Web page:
We watched the blow-by-blow election coverage this weekend, but there was very little suspense: the KMT candidate started trouncing the DPP candidate very early, and his lead never let up.
Now he’s made his opening diplomatic salvo:
Fresh from victory as Taiwan’s new president, Ma Ying-jeou, has posed what may be a dilemma to the United States – by requesting to make a trip to Washington, which may earn the fury of China if allowed.
US President George W. Bush was among the first to congratulate Ma [Ying-jeou], seen as [more of] a moderate on the China question than outgoing, independence-leading president Chen Shui-bian, whose rule roiled ties with both Beijing and Washington.
But allowing the Harvard-educated lawyer Ma to visit Washington could anger Beijing even though he said he planned to come before his May 20 inauguration, said Brad Glosserman of Pacific Forum, a Hawaii-based think tank.
“Slim and none are the chances of that (trip),” Glosserman said. “It’s very clearly an attempt by the president-elect of Taiwan to raise his political profile,” he said.
The United States, he added, would not risk angering China, especially at a time when Beijing was grappling with a bloody revolt in Tibet.
John Tkacik, once the chief of China analysis in the State Department’s bureau of intelligence and research, said he felt Ma’s trip would not anger China.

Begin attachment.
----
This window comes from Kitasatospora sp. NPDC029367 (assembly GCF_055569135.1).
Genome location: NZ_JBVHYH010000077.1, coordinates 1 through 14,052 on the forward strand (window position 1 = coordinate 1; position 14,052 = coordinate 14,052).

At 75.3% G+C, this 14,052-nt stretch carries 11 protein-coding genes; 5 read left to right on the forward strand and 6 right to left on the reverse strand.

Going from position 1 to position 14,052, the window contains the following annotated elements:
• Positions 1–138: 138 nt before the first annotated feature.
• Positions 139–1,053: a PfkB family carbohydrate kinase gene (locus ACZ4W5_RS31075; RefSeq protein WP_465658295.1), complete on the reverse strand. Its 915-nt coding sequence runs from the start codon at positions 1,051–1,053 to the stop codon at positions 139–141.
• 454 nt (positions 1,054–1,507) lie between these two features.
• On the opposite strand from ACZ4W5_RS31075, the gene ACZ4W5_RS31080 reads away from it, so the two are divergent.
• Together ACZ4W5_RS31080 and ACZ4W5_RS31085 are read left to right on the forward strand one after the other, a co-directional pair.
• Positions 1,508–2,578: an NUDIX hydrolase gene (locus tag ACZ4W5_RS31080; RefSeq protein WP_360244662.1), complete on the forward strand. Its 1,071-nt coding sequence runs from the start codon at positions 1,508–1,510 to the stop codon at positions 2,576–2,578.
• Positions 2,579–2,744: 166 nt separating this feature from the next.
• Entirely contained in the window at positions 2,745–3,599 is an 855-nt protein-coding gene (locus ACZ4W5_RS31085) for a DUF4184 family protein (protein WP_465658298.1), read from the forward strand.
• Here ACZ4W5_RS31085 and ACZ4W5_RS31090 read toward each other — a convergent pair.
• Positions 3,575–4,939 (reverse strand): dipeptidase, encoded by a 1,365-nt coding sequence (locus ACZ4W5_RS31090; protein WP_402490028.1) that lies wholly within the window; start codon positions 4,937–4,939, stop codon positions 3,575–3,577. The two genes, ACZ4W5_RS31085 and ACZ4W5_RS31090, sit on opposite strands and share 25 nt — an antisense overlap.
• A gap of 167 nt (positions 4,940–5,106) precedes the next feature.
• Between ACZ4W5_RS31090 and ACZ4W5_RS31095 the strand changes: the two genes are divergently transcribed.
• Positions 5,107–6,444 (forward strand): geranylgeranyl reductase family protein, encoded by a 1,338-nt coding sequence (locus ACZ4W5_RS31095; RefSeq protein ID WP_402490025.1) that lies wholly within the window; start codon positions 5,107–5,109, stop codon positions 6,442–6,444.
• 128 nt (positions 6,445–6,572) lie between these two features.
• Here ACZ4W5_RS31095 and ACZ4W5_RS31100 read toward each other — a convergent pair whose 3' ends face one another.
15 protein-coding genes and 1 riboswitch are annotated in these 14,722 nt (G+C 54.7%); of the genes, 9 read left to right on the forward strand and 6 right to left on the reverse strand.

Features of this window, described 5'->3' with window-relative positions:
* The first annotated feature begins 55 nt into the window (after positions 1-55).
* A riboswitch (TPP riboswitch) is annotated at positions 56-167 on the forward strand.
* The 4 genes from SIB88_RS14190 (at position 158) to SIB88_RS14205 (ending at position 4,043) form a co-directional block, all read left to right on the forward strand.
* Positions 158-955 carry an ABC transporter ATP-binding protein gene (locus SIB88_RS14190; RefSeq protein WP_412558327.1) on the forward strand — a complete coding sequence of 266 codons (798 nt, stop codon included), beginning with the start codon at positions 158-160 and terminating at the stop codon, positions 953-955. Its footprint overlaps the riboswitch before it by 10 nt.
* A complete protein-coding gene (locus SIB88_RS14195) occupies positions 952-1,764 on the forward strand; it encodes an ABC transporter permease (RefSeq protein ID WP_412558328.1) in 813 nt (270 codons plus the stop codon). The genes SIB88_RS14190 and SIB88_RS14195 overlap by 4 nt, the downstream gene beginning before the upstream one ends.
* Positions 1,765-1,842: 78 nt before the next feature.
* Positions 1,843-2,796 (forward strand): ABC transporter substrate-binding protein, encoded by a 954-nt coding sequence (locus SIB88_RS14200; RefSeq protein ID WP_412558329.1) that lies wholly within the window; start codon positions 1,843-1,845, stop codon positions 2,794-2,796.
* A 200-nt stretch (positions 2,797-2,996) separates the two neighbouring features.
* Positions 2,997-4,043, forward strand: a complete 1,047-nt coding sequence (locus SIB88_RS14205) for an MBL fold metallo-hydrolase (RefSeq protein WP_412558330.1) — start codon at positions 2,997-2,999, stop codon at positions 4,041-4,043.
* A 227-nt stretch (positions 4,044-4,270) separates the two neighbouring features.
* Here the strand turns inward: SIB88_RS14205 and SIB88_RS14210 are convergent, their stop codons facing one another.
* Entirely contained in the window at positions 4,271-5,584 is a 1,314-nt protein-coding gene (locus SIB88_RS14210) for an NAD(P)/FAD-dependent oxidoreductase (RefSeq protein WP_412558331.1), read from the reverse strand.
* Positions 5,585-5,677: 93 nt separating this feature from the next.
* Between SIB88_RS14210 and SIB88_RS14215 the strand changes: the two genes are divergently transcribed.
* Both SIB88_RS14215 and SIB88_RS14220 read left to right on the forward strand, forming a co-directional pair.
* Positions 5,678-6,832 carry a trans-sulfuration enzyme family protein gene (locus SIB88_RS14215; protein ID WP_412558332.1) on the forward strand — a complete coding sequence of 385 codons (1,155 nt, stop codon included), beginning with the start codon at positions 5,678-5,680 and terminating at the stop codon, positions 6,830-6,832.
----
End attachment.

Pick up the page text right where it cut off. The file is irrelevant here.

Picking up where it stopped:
“No, I really do not think so,” he said.
“I think China is very pleased with the election of Ma and (Vice President-elect) Vincent Siew and as long as they come before the inauguration and they still have colour of ‘unofficiality,’ then I think China would put up with it,” he said.
Ma was the candidate who, of course, advocated more of an open market with the PRC. He won handily, but not a few Taiwanese are worried about what an influx of Chinese labor and outflow of corporate management could mean for Taiwan.
This weekend was Japan’s most recent incident with a stabby lunatic: a man in Ibaraki Prefecture knifed eight people before being detained. Luckily, only one was wounded fatally.
The suspect, Masahiro Kanagawa, was already wanted in connection with another fatal stabbing of a stranger. The police were looking for him but failed to intercept him:
Kanagawa was put on a nationwide wanted list Friday after his bicycle was found near Miura’s home. Police posted about 170 police officers at train stations on the Joban Line and the Tsukuba Express Line starting from the first train runs of the day Sunday.
But they acknowledged that the patrol at Arakawaoki Station failed to catch Kanagawa before the stabbing spree.
“We regret that (our efforts to prevent the second incident) ended in a result like this,” Takashi Ishii, a senior officer of the Ibaraki prefectural police said in a news conference at Tsuchiura Police Station on Sunday. “We did our best by taking such measures as placing police officers at train stations and Net cafes.”
Police said the reason they didn’t spot the suspect was because their picture of him was two years old and he was wearing a knitted hat and silver-rimmed glasses when he arrived at the station.
“It was an unlucky time for us because there were many passengers getting on and off the trains,” the officer said.
This is the sort of case, I think, that highlights the difficulties that the detectives investigating the Lindsay Hawker murder are probably facing. Melting into a crowd on a train platform isn’t difficult at all. Neither is disguising yourself sufficiently to go unnoticed by people in shops. Kanagawa claims he had actually intended to target people at his old elementary school, the Asahi article says. That would be chilling enough anywhere, but in Japan it resonates especially because of the 2001 stabbing of two dozen children at an Osaka school.